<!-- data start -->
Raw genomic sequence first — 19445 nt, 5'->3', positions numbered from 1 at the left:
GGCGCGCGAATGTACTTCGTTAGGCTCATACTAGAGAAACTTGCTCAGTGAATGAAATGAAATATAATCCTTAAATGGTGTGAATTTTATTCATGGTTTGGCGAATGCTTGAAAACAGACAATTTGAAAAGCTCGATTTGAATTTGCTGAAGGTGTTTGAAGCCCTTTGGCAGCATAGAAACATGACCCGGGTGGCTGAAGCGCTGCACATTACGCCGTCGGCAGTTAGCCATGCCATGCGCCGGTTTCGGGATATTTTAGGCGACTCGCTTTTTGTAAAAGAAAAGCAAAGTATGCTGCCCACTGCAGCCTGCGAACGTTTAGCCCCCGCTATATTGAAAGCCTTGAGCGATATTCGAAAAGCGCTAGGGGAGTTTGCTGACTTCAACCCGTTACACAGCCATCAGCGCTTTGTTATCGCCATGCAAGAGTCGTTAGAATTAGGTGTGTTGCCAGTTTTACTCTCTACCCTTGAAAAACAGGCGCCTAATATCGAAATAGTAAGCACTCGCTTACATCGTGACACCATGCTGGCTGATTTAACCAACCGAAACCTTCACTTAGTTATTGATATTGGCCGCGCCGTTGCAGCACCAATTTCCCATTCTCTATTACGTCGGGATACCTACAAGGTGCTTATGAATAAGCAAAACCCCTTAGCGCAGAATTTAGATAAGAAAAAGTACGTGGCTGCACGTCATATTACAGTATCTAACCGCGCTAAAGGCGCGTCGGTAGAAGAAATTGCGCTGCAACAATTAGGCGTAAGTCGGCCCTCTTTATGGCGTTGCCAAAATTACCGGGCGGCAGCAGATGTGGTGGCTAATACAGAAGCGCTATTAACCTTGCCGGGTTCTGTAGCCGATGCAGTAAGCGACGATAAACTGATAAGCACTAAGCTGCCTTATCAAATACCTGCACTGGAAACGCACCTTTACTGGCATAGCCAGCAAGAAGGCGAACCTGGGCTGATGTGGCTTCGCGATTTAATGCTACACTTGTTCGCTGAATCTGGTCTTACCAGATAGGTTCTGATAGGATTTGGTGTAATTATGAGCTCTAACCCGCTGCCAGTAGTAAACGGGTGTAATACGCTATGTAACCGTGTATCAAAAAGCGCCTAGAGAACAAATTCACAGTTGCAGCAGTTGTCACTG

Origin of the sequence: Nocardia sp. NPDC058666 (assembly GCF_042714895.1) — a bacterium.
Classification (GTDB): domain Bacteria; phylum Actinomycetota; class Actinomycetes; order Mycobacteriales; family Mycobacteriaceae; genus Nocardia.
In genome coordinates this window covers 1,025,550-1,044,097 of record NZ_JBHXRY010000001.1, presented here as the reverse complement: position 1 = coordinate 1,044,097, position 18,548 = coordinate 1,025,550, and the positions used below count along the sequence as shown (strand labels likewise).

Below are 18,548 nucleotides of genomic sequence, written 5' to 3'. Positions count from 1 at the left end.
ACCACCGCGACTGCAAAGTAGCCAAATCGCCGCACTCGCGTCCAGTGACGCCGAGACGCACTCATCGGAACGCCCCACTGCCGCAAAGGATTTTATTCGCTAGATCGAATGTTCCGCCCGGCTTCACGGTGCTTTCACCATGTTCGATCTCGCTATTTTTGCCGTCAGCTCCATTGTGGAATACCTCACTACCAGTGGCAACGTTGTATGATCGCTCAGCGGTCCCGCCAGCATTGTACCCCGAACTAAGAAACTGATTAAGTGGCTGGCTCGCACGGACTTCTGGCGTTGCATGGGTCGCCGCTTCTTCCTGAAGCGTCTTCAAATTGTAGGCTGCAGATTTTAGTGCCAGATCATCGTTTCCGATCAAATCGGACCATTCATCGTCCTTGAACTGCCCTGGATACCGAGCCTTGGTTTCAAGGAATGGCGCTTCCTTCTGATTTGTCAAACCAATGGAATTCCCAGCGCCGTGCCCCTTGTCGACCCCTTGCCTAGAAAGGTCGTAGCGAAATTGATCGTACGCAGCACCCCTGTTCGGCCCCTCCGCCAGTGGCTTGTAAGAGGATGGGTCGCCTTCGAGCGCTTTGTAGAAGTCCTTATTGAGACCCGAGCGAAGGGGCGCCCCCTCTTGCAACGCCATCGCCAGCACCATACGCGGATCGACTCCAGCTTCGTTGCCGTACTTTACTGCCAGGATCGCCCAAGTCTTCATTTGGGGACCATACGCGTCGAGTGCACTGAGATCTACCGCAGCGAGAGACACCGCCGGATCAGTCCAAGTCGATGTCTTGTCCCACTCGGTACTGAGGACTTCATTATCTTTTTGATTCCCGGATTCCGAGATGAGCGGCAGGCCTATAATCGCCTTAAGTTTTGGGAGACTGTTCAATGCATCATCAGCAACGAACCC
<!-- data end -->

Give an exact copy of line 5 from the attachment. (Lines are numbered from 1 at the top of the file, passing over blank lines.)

In genome coordinates this window covers 1,025,550-1,044,097 of record NZ_JBHXRY010000001.1, presented here as the reverse complement: position 1 = coordinate 1,044,097, position 18,548 = coordinate 1,025,550, and the positions used below count along the sequence as shown (strand labels likewise).